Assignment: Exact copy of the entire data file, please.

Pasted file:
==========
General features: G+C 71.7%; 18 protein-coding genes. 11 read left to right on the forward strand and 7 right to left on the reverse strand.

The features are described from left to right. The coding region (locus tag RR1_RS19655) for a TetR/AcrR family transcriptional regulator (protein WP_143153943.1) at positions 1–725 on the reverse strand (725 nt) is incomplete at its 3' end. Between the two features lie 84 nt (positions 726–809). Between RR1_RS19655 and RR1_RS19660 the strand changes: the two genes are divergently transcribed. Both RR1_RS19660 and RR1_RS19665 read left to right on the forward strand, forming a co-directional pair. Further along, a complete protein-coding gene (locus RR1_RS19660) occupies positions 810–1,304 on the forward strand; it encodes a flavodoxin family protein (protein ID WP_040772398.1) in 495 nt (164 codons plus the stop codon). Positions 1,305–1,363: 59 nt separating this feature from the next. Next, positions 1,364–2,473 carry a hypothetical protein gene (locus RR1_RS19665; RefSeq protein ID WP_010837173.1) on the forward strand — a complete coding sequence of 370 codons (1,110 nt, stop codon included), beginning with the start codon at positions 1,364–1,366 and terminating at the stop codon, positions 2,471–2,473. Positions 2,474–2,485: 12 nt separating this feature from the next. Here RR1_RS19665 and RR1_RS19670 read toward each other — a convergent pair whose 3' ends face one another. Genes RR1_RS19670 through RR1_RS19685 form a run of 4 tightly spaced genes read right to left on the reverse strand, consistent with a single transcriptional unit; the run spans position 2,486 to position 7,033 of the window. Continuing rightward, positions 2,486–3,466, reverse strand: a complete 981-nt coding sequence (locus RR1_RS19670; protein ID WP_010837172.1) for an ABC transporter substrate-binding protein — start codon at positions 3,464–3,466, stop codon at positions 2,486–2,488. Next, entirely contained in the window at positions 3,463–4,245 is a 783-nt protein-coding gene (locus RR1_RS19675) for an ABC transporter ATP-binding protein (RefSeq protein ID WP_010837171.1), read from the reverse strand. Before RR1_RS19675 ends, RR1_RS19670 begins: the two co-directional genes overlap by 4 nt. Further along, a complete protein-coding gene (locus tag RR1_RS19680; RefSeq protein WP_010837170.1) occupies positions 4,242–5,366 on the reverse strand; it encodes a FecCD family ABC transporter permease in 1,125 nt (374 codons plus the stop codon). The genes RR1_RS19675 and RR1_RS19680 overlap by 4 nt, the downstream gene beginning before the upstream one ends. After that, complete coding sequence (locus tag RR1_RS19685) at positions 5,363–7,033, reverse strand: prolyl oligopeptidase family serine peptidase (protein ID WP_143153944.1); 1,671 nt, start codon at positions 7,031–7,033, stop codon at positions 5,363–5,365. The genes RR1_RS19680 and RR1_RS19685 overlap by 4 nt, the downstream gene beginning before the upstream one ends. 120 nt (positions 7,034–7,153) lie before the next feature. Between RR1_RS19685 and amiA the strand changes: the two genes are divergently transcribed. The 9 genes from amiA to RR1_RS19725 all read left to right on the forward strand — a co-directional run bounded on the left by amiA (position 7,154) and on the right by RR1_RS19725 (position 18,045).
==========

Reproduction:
General features: G+C 71.7%; 18 protein-coding genes. 11 read left to right on the forward strand and 7 right to left on the reverse strand.

The features are described from left to right. The coding region (locus tag RR1_RS19655) for a TetR/AcrR family transcriptional regulator (protein WP_143153943.1) at positions 1–725 on the reverse strand (725 nt) is incomplete at its 3' end. Between the two features lie 84 nt (positions 726–809). Between RR1_RS19655 and RR1_RS19660 the strand changes: the two genes are divergently transcribed. Both RR1_RS19660 and RR1_RS19665 read left to right on the forward strand, forming a co-directional pair. Further along, a complete protein-coding gene (locus RR1_RS19660) occupies positions 810–1,304 on the forward strand; it encodes a flavodoxin family protein (protein ID WP_040772398.1) in 495 nt (164 codons plus the stop codon). Positions 1,305–1,363: 59 nt separating this feature from the next. Next, positions 1,364–2,473 carry a hypothetical protein gene (locus RR1_RS19665; RefSeq protein ID WP_010837173.1) on the forward strand — a complete coding sequence of 370 codons (1,110 nt, stop codon included), beginning with the start codon at positions 1,364–1,366 and terminating at the stop codon, positions 2,471–2,473. Positions 2,474–2,485: 12 nt separating this feature from the next. Here RR1_RS19665 and RR1_RS19670 read toward each other — a convergent pair whose 3' ends face one another. Genes RR1_RS19670 through RR1_RS19685 form a run of 4 tightly spaced genes read right to left on the reverse strand, consistent with a single transcriptional unit; the run spans position 2,486 to position 7,033 of the window. Continuing rightward, positions 2,486–3,466, reverse strand: a complete 981-nt coding sequence (locus RR1_RS19670; protein ID WP_010837172.1) for an ABC transporter substrate-binding protein — start codon at positions 3,464–3,466, stop codon at positions 2,486–2,488. Next, entirely contained in the window at positions 3,463–4,245 is a 783-nt protein-coding gene (locus RR1_RS19675) for an ABC transporter ATP-binding protein (RefSeq protein ID WP_010837171.1), read from the reverse strand. Before RR1_RS19675 ends, RR1_RS19670 begins: the two co-directional genes overlap by 4 nt. Further along, a complete protein-coding gene (locus tag RR1_RS19680; RefSeq protein WP_010837170.1) occupies positions 4,242–5,366 on the reverse strand; it encodes a FecCD family ABC transporter permease in 1,125 nt (374 codons plus the stop codon). The genes RR1_RS19675 and RR1_RS19680 overlap by 4 nt, the downstream gene beginning before the upstream one ends. After that, complete coding sequence (locus tag RR1_RS19685) at positions 5,363–7,033, reverse strand: prolyl oligopeptidase family serine peptidase (protein ID WP_143153944.1); 1,671 nt, start codon at positions 7,031–7,033, stop codon at positions 5,363–5,365. The genes RR1_RS19680 and RR1_RS19685 overlap by 4 nt, the downstream gene beginning before the upstream one ends. 120 nt (positions 7,034–7,153) lie before the next feature. Between RR1_RS19685 and amiA the strand changes: the two genes are divergently transcribed. The 9 genes from amiA to RR1_RS19725 all read left to right on the forward strand — a co-directional run bounded on the left by amiA (position 7,154) and on the right by RR1_RS19725 (position 18,045).